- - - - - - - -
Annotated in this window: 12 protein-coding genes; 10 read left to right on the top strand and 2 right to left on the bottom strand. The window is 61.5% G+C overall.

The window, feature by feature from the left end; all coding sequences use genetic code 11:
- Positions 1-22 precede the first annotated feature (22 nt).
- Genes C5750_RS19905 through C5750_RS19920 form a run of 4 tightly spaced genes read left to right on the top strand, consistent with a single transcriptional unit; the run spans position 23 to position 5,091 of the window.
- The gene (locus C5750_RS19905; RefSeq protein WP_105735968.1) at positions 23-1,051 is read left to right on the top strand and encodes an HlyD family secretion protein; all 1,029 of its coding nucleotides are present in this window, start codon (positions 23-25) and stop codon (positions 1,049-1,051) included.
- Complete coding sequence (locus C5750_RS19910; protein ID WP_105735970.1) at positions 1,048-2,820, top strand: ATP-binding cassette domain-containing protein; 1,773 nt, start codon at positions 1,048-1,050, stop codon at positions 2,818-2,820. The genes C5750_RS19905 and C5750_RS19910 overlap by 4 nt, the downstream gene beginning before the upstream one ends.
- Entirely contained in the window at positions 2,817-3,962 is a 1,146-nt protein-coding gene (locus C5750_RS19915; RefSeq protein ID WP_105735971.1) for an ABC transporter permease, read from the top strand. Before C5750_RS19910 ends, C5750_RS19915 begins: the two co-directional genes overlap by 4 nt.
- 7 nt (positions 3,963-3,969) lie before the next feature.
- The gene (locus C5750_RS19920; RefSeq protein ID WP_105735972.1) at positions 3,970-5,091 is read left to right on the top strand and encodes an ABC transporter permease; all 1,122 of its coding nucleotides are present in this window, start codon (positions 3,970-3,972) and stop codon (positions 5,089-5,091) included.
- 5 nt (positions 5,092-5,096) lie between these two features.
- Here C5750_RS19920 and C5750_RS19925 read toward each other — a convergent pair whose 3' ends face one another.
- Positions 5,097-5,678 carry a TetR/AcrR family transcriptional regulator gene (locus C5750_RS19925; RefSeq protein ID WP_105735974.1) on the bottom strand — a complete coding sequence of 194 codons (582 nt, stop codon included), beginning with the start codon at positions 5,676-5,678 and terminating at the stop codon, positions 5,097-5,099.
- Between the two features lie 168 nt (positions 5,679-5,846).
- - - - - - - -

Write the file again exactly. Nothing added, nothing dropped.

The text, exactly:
Annotated in this window: 12 protein-coding genes; 10 read left to right on the top strand and 2 right to left on the bottom strand. The window is 61.5% G+C overall.

The window, feature by feature from the left end; all coding sequences use genetic code 11:
- Positions 1-22 precede the first annotated feature (22 nt).
- Genes C5750_RS19905 through C5750_RS19920 form a run of 4 tightly spaced genes read left to right on the top strand, consistent with a single transcriptional unit; the run spans position 23 to position 5,091 of the window.
- The gene (locus C5750_RS19905; RefSeq protein WP_105735968.1) at positions 23-1,051 is read left to right on the top strand and encodes an HlyD family secretion protein; all 1,029 of its coding nucleotides are present in this window, start codon (positions 23-25) and stop codon (positions 1,049-1,051) included.
- Complete coding sequence (locus C5750_RS19910; protein ID WP_105735970.1) at positions 1,048-2,820, top strand: ATP-binding cassette domain-containing protein; 1,773 nt, start codon at positions 1,048-1,050, stop codon at positions 2,818-2,820. The genes C5750_RS19905 and C5750_RS19910 overlap by 4 nt, the downstream gene beginning before the upstream one ends.
- Entirely contained in the window at positions 2,817-3,962 is a 1,146-nt protein-coding gene (locus C5750_RS19915; RefSeq protein ID WP_105735971.1) for an ABC transporter permease, read from the top strand. Before C5750_RS19910 ends, C5750_RS19915 begins: the two co-directional genes overlap by 4 nt.
- 7 nt (positions 3,963-3,969) lie before the next feature.
- The gene (locus C5750_RS19920; RefSeq protein ID WP_105735972.1) at positions 3,970-5,091 is read left to right on the top strand and encodes an ABC transporter permease; all 1,122 of its coding nucleotides are present in this window, start codon (positions 3,970-3,972) and stop codon (positions 5,089-5,091) included.
- 5 nt (positions 5,092-5,096) lie between these two features.
- Here C5750_RS19920 and C5750_RS19925 read toward each other — a convergent pair whose 3' ends face one another.
- Positions 5,097-5,678 carry a TetR/AcrR family transcriptional regulator gene (locus C5750_RS19925; RefSeq protein ID WP_105735974.1) on the bottom strand — a complete coding sequence of 194 codons (582 nt, stop codon included), beginning with the start codon at positions 5,676-5,678 and terminating at the stop codon, positions 5,097-5,099.
- Between the two features lie 168 nt (positions 5,679-5,846).